On June 25, Yale School of Medicine’s Dr. Jeanette Tetrault spoke at a convening of the President’s Opioid Commission and the Office of National Drug Control Policy. The purpose of the meeting was to discuss the steps needed to build a national addiction medicine workforce and give Americans access to the care they need. Her talk, which focused on the role of addiction medicine specialists in emergency departments (EDs), was part of a congressional briefing sponsored by the American College of Academic Addiction Medicine.
“So why would EDs play a role in addressing this issue?” Tetrault asked the audience of over 50 health professionals and representatives of health systems. “The answer is plain and simple: It is where the patients are and it provides an on-demand, 24/7, 365 day-a-year option to meet patients where they are.”
Tetrault described one such patient, a 29-year-old man who visited the ED three times in one year before he admitted to injecting heroin, which contributed to his symptoms. His addiction started with experimentation with opioid pain pills that led to withdrawal symptoms when he wasn't taking them. He replaced the painkillers with heroin and subsequently lost his job, family support, and friends due to addiction.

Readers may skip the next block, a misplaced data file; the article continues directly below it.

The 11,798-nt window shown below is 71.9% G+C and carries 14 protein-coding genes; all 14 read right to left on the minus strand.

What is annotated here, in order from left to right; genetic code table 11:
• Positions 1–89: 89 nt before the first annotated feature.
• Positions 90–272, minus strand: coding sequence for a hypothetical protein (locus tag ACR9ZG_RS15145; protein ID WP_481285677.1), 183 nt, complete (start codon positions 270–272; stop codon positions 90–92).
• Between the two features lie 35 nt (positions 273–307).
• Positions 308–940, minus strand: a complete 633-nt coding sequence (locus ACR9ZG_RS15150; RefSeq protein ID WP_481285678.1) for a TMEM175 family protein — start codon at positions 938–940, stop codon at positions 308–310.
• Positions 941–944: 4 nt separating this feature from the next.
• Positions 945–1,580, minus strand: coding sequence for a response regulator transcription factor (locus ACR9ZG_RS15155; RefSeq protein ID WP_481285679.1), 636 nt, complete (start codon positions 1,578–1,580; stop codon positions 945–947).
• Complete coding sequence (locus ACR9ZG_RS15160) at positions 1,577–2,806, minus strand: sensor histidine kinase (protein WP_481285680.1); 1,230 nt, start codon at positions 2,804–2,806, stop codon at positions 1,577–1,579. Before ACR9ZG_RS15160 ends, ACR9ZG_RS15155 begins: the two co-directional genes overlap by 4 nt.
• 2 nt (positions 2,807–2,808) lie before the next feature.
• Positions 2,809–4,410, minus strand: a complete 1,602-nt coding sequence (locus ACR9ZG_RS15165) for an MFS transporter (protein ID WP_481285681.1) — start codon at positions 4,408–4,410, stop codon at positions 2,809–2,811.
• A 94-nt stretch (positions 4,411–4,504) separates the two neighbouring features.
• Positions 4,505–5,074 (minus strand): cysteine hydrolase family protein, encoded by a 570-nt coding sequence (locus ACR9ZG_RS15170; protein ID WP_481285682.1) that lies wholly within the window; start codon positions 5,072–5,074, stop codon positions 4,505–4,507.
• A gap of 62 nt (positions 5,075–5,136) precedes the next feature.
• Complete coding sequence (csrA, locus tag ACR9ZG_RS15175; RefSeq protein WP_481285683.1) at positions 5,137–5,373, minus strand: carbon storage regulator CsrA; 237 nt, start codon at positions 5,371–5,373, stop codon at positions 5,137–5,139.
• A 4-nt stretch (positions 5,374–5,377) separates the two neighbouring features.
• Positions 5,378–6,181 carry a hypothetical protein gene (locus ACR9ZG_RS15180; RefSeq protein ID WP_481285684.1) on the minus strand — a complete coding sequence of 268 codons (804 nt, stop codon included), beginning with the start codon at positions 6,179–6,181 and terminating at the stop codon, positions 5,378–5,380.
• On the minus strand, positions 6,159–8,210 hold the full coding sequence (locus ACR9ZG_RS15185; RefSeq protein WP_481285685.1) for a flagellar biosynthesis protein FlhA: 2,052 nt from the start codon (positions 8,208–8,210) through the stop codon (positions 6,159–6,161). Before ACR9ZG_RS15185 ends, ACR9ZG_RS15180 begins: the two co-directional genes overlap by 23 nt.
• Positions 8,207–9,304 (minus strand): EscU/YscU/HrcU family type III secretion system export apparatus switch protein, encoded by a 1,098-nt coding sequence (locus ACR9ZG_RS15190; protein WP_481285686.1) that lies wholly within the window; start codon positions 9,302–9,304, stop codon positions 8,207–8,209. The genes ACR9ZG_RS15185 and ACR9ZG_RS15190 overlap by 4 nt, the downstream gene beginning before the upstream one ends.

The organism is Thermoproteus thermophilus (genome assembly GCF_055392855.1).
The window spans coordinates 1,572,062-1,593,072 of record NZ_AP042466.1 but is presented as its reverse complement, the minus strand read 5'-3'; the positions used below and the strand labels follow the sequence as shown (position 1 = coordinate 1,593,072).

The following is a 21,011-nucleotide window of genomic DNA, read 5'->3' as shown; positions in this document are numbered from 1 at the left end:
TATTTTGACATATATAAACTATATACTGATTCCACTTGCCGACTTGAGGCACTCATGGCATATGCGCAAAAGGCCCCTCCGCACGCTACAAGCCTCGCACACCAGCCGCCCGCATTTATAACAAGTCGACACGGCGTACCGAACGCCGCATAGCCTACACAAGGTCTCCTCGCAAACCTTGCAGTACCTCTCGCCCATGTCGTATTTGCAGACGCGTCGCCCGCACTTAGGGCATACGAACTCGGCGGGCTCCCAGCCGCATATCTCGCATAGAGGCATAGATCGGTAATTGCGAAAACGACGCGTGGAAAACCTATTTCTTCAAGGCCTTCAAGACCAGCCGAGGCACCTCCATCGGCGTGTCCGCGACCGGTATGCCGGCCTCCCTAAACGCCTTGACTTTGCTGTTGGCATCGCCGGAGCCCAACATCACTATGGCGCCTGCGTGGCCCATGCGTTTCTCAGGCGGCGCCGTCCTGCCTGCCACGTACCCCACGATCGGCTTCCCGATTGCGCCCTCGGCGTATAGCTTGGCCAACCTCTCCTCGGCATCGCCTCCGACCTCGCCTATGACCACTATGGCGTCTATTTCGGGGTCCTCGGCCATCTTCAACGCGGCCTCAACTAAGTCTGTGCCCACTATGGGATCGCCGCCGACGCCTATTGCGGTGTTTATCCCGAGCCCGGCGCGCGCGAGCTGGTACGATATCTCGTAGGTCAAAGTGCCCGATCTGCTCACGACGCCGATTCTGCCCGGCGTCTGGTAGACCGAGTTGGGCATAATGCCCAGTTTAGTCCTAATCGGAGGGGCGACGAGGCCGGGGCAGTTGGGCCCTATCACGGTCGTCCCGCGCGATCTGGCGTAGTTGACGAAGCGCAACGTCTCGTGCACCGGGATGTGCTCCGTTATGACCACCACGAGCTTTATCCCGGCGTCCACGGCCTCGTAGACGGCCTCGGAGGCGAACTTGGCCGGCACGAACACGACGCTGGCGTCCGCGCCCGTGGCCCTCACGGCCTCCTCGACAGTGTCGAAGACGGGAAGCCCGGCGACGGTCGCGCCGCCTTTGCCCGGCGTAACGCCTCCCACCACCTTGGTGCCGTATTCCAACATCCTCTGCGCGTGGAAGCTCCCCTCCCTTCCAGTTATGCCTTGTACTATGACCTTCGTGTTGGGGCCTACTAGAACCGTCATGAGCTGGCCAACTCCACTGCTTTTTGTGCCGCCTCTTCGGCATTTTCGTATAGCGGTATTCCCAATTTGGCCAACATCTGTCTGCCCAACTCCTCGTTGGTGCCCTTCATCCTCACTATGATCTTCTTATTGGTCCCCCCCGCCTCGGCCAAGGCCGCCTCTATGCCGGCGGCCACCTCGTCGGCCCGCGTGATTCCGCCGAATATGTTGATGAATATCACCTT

“This is not an uncommon story,” Tetrault noted. “What is uncommon, however, is that in our ED at Yale New Haven Hospital, Dr. Gail D’Onofrio and her team developed a model to screen and assess patients for opioid use disorder and then initiate evidence-based addiction treatment in the ED, rather than giving them just a pamphlet with a phone number to call to seek treatment on their own at a later date.”
On his third visit, the patient Tetrault described was treated with a medication, buprenorphine, that curbs cravings for opioids. He was also given a buprenorphine prescription, a naloxone kit for use in the event of an overdose, and a “warm hand off” to Tetrault’s primary care clinic for ongoing care.
Research pioneered at Yale shows this comprehensive approach to addiction treatment, starting in the ED, is more effective in getting patients engaged in treatment than the standard of care, she noted.
Tetrault is associate professor of medicine and program director of the Addiction Medicine Fellowship at Yale. Her scholarly work focuses on care of patients with addiction and the medical conditions associated with substance use, mainly HIV and Hepatitis C.